The dockets for Saint Anthony and Kerr can be found here and here.

Reporter, Will Mavity, Los Angeles, +1 213 218 4043,

House Republicans Intend to Tie GME Training Funds to Ban Gender Affirming Care

House Republicans have announced their intent to cut federal funding for training new pediatricians to hospitals that perform gender-affirming care on minors. The proposed bill, sponsored by Rep. Dan Crenshaw (R-Texas), would attach the reauthorization of training funds under the Children’s Hospitals Graduate Medical Education to a ban on gender-affirming care for children. Opponents to the bill argue that it has the potential to cut funding for more than half of the nation’s training programs.

The Children’s Hospitals Graduate Medical Education program provides funding to support training new pediatricians. In Fiscal Year 2022, the program gave approximately $356 million to 59 US hospitals. The program requires reauthorization every five years and is set to expire on September 30, 2023. Children’s hospital groups have requested a clean reauthorization which would extend the program without any changes. Crenshaw’s bill, H.R. 3887, is cosponsored by Rep. Bill Johnson (R-Ohio), Re. Mariannette Miller-Meek (R-Iowa), and Re. Diana Harshbarger (R-Tenn.). The bill, if enacted, would ban any hospital from receiving training program funds if the hospital offers a patient younger than 18 any range of gender-affirming services, including hormone treatments, puberty blockers, or surgeries with the purpose of changing the body of the minor to correspond to a sex that differs from their biological sex. The bill is pending before the House Committee on Energy and Commerce.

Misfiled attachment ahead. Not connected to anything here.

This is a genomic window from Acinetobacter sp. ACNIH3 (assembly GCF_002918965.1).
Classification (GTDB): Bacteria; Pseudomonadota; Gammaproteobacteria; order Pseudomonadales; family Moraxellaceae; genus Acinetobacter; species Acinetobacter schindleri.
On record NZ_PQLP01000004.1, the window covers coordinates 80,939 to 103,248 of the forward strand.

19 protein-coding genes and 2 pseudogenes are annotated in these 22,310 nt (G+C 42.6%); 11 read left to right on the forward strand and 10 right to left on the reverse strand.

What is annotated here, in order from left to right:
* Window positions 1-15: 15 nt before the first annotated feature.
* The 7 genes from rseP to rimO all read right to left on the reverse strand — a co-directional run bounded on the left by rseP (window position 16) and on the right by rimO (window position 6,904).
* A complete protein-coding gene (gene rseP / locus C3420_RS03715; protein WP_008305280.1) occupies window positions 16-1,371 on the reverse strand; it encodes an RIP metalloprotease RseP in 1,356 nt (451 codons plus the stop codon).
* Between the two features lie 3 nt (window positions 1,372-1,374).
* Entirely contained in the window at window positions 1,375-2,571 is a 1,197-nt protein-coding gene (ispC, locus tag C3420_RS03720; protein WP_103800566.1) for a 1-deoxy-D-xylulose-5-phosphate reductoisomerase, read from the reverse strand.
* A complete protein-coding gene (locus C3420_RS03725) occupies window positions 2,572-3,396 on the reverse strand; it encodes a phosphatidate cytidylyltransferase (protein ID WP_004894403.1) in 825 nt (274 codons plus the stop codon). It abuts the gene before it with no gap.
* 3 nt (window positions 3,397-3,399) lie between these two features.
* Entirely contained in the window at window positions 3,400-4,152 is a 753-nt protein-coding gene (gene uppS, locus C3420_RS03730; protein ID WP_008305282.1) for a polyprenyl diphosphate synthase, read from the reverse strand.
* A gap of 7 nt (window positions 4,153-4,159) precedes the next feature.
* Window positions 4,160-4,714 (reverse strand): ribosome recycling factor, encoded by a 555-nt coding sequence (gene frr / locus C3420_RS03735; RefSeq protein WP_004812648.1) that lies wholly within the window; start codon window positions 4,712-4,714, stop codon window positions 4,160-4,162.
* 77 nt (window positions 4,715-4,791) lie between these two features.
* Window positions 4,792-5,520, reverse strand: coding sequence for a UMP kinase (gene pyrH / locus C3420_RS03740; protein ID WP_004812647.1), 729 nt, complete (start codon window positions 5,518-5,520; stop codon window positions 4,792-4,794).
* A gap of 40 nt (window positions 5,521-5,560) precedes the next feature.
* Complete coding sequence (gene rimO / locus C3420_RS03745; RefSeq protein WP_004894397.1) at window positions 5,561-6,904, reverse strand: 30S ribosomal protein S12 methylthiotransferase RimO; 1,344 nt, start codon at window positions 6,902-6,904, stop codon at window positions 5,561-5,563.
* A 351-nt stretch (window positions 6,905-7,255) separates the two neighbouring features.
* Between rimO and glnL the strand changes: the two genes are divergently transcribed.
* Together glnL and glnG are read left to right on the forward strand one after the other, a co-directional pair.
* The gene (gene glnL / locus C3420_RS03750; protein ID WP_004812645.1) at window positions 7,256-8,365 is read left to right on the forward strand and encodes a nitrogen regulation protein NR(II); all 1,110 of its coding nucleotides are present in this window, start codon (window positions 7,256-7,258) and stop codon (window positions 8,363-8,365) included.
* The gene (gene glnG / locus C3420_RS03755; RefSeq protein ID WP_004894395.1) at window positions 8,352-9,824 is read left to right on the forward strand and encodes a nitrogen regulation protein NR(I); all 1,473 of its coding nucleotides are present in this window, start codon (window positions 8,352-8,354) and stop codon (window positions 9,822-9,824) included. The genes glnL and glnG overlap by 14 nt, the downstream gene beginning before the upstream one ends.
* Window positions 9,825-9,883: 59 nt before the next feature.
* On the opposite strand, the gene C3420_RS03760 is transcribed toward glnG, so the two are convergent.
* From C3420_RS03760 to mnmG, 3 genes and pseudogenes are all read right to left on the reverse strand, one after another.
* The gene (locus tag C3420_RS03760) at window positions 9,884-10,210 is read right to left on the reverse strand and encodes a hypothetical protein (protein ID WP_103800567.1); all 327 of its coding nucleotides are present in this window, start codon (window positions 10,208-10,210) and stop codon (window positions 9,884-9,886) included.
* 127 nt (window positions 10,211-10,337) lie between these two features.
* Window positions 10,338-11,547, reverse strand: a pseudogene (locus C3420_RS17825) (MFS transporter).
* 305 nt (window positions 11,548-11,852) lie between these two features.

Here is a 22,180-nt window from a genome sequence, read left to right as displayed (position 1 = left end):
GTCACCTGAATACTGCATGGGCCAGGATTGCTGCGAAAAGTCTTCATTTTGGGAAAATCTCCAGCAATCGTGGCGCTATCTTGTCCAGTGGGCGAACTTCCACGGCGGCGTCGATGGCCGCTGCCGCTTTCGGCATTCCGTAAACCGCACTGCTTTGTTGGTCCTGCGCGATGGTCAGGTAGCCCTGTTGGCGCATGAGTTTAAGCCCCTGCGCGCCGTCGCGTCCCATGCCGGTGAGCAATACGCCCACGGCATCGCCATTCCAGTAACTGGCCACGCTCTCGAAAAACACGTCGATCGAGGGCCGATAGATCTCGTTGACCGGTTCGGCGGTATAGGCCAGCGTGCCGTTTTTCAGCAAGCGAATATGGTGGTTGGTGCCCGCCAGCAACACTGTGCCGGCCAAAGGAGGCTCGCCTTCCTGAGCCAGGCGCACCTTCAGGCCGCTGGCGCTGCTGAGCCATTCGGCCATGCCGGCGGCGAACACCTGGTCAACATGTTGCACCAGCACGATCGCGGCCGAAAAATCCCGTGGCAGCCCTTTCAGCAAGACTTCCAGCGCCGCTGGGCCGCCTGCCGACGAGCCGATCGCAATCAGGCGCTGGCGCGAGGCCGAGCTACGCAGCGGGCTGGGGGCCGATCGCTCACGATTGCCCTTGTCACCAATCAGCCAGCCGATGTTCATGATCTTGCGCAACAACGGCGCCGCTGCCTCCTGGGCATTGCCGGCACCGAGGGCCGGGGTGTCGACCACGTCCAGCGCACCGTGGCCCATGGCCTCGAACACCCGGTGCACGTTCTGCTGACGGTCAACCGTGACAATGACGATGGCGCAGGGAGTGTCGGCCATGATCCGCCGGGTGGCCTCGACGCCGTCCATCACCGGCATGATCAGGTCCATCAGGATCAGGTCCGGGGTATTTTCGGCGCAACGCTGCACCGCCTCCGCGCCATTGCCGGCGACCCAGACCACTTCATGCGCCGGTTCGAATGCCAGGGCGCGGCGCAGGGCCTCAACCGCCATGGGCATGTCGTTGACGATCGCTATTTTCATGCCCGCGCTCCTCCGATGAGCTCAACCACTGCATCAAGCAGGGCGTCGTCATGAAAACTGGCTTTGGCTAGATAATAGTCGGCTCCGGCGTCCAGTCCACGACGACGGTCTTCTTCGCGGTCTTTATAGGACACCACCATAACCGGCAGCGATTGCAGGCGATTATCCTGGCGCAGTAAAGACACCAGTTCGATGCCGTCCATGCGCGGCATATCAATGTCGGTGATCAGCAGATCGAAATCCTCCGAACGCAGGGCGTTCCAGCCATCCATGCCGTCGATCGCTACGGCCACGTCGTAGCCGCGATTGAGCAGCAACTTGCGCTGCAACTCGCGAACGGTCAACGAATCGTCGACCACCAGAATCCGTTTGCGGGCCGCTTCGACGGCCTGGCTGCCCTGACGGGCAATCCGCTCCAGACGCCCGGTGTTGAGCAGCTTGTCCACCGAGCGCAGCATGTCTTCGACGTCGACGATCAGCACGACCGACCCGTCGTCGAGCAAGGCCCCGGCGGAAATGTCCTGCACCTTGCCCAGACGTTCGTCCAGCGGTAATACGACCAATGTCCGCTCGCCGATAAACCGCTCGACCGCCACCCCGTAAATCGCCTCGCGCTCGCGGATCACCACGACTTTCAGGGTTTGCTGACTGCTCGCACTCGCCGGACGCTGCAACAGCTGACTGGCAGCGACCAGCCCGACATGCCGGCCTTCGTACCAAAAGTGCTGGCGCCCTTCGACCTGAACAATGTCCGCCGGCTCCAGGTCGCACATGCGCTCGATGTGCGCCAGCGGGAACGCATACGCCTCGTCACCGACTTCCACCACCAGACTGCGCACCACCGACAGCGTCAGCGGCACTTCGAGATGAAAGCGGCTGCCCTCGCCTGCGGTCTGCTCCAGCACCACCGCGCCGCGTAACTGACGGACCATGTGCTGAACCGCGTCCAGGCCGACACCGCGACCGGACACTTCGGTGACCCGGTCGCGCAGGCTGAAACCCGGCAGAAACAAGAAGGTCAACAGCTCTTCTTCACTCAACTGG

H.R. 3887 is available here.

Reporter, Alana Broe, Atlanta, +1 404 572 2720,